In the following interview, Janisch, who has worked as a newspaper designer and consultant for more than 25 years, discusses how Tageblatt remade itself into a premium product that is now more like a daily magazine.
A founder of the German branch of the Society for News Design (SND), Janisch served as SND International Director for more than 10 years. Last year, he was honoured by SND with a Lifetime Achievement Award.
On 7 October, at our World Printers Forum conference in Hamburg, Germany, which takes place alongside World Publishing Expo, Janisch will offer a full case study on his work with Tageblatt, but here he gives us an insight to how the project developed, what the response has been like since the launch as well as some design advice to publishers.
WAN-IFRA: You’ve recently redesigned the Luxembourg daily newspaper Tageblatt, giving it a new structure and focussing on new ways of storytelling for a daily newspaper. How did the decision to go with this come about?
Janisch: We were asking ourselves, ‘How can a printed paper compete nowadays?’ Surely not with delivering the news in a sectioned format, which worked for many years but feels old-fashioned in the age of mobile news. To compete, a newspaper has to go deep into a story, show different aspects and views. Give a complete overview.
To do this, the whole first section of Tageblatt is now what we call our ‘premium-product.’ The most interesting stories and topics are presented in this part of the paper. We give room for longer texts, show great images and help the reader with a variety of alternative story forms to navigate this section.
When did the new design launch, and how long was the full process from the time you got involved?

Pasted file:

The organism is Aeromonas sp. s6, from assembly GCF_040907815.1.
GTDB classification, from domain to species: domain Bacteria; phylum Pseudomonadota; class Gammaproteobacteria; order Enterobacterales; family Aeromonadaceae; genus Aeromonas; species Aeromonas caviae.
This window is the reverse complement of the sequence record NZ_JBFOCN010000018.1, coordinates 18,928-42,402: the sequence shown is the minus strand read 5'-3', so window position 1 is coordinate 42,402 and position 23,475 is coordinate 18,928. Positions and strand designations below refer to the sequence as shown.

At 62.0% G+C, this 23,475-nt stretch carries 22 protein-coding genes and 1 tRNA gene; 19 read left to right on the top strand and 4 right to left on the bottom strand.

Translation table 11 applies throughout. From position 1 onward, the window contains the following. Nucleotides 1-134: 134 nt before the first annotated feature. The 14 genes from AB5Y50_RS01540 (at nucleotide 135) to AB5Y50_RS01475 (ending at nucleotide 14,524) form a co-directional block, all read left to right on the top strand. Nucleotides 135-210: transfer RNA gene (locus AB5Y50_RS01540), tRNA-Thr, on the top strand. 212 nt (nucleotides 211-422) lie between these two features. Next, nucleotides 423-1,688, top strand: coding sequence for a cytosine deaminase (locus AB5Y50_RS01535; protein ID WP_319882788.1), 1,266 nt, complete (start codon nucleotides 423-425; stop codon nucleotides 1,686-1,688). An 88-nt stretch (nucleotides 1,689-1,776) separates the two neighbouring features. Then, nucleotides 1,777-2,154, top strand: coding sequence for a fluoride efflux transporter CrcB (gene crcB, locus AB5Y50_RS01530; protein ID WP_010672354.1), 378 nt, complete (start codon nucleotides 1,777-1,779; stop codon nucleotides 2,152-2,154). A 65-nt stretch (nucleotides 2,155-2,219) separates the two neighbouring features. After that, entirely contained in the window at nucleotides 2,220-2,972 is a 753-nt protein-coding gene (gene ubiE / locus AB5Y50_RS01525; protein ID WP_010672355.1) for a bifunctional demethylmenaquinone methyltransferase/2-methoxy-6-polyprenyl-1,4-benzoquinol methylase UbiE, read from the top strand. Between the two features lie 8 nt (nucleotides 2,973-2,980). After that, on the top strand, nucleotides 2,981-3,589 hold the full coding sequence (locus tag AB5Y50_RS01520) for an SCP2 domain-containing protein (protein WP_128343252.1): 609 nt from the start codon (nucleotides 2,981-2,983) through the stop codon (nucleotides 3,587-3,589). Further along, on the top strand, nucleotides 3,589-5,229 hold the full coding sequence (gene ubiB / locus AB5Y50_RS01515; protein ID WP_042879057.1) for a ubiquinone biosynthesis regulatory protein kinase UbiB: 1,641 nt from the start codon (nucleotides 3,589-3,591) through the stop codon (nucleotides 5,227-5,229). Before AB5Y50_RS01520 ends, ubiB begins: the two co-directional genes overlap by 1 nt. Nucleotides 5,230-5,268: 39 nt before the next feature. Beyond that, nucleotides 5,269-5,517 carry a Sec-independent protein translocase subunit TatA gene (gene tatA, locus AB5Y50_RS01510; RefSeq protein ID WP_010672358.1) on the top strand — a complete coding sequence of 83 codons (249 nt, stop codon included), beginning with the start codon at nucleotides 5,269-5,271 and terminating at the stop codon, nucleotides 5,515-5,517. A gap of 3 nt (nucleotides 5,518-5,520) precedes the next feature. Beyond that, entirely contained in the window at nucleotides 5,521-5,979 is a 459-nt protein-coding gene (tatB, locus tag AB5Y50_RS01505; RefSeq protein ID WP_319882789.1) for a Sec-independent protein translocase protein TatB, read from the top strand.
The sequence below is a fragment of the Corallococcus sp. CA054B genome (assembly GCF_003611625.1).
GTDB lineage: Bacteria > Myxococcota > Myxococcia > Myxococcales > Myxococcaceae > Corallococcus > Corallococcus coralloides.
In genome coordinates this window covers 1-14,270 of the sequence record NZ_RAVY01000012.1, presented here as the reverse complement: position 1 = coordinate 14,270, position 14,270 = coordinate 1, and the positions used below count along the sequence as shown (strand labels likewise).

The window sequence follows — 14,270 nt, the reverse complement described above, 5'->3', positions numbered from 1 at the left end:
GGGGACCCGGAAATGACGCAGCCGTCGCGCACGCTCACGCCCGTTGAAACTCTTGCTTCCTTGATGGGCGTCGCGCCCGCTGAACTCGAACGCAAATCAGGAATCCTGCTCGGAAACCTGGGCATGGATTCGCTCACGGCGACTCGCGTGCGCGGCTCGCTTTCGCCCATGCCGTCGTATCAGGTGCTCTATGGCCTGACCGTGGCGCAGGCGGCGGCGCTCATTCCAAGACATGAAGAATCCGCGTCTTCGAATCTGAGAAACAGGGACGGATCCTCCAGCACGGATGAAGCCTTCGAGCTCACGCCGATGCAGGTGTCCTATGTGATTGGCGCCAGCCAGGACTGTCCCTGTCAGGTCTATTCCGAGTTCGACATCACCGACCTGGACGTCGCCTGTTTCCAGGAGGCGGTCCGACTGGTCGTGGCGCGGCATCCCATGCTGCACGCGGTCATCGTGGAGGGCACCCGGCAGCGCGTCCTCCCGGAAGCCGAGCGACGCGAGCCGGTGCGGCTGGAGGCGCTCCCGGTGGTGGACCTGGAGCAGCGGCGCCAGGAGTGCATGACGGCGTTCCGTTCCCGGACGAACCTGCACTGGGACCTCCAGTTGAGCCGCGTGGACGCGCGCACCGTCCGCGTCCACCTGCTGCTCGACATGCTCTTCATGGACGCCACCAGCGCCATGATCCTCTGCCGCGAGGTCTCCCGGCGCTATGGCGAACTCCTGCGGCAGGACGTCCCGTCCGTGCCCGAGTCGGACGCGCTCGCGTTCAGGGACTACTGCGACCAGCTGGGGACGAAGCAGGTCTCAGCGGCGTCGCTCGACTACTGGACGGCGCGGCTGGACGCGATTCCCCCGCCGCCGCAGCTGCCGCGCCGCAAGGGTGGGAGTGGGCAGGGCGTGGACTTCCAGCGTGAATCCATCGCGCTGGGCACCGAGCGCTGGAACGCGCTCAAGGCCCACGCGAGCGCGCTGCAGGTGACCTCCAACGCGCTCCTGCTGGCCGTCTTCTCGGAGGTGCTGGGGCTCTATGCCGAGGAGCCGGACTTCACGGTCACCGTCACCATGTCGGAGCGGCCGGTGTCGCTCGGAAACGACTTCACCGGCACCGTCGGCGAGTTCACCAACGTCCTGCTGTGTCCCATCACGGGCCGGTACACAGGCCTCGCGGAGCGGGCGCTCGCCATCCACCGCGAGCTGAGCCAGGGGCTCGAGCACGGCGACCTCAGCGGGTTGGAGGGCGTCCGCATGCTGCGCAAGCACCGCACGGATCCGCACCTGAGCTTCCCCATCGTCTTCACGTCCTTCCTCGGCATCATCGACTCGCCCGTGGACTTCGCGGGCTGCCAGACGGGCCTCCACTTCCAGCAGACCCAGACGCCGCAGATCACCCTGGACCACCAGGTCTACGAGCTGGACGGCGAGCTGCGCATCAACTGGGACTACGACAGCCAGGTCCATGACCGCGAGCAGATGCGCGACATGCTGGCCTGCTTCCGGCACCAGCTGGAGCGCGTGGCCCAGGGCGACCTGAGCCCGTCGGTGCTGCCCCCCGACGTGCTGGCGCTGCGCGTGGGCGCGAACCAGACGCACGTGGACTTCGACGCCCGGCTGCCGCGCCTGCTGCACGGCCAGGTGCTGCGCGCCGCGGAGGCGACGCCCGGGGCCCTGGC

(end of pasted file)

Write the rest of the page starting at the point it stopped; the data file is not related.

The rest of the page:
The redesign launched at the end of last year. It took us almost a full year to get there, including a major redesign of the newsroom and the editorial workflow. Several training sessions were necessary to prepare editors, designers and photographers for this major change.
What has the response been like from readers and advertisers since the relaunch?
We expected two things: the older readers will have some problems to adjust, and the younger readers will love the new format. Both expectations came true. The new magazine-like premium product is very popular with the younger target-group. And the critique from older readers stopped after a couple of days, once people realised the advantages of the new format with its longer stories and in-depth reporting.
We also introduced several new formats to combine ads with editorial content, which were well received by the advertisers.
What are some ways, through design, that publishers can help keep their print products lively and vibrant without necessarily going through a complete redesign? What are some things they should be thinking about in this regard?
Nowadays design is nothing without content. You have to think how to present the stories in a way that makes your product different from the overall news-flow. A redesign that is simply focussed on design will fail. But design that brings along new story formats, alternative ways to navigate and explore a topic, is a tool to success.
Identify what parts of your newspaper the reader really loves, then enhance them beyond their old structures. Use a variety of reporting and design tools to make this information as lively and changing as possible. There is nothing more boring then looking at the same structured newspaper and information every day.
To see 25 more pages from Janisch’s redesign of Tageblatt (as well as links to many of his other projects), click here.